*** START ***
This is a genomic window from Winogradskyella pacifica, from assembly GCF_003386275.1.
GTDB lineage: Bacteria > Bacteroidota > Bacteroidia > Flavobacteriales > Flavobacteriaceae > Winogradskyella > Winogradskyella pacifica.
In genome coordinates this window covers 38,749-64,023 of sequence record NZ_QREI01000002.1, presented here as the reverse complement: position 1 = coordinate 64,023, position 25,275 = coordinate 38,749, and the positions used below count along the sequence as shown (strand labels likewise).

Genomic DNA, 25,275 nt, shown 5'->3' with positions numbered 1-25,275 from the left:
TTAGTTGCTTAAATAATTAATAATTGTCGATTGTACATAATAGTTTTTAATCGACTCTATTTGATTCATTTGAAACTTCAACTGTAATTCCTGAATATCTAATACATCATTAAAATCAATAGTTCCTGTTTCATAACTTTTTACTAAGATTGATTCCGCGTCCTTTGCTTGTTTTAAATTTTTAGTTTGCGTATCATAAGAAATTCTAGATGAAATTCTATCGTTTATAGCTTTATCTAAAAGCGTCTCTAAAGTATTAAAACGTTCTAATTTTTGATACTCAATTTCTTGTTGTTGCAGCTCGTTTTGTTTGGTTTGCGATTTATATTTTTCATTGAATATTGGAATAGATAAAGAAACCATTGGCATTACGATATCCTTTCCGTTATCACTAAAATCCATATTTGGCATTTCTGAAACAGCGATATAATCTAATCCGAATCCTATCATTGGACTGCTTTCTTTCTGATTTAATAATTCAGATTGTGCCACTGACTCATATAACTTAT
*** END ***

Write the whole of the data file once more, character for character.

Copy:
This is a genomic window from Winogradskyella pacifica, from assembly GCF_003386275.1.
GTDB lineage: Bacteria > Bacteroidota > Bacteroidia > Flavobacteriales > Flavobacteriaceae > Winogradskyella > Winogradskyella pacifica.
In genome coordinates this window covers 38,749-64,023 of sequence record NZ_QREI01000002.1, presented here as the reverse complement: position 1 = coordinate 64,023, position 25,275 = coordinate 38,749, and the positions used below count along the sequence as shown (strand labels likewise).

Genomic DNA, 25,275 nt, shown 5'->3' with positions numbered 1-25,275 from the left:
TTAGTTGCTTAAATAATTAATAATTGTCGATTGTACATAATAGTTTTTAATCGACTCTATTTGATTCATTTGAAACTTCAACTGTAATTCCTGAATATCTAATACATCATTAAAATCAATAGTTCCTGTTTCATAACTTTTTACTAAGATTGATTCCGCGTCCTTTGCTTGTTTTAAATTTTTAGTTTGCGTATCATAAGAAATTCTAGATGAAATTCTATCGTTTATAGCTTTATCTAAAAGCGTCTCTAAAGTATTAAAACGTTCTAATTTTTGATACTCAATTTCTTGTTGTTGCAGCTCGTTTTGTTTGGTTTGCGATTTATATTTTTCATTGAATATTGGAATAGATAAAGAAACCATTGGCATTACGATATCCTTTCCGTTATCACTAAAATCCATATTTGGCATTTCTGAAACAGCGATATAATCTAATCCGAATCCTATCATTGGACTGCTTTCTTTCTGATTTAATAATTCAGATTGTGCCACTGACTCATATAACTTAT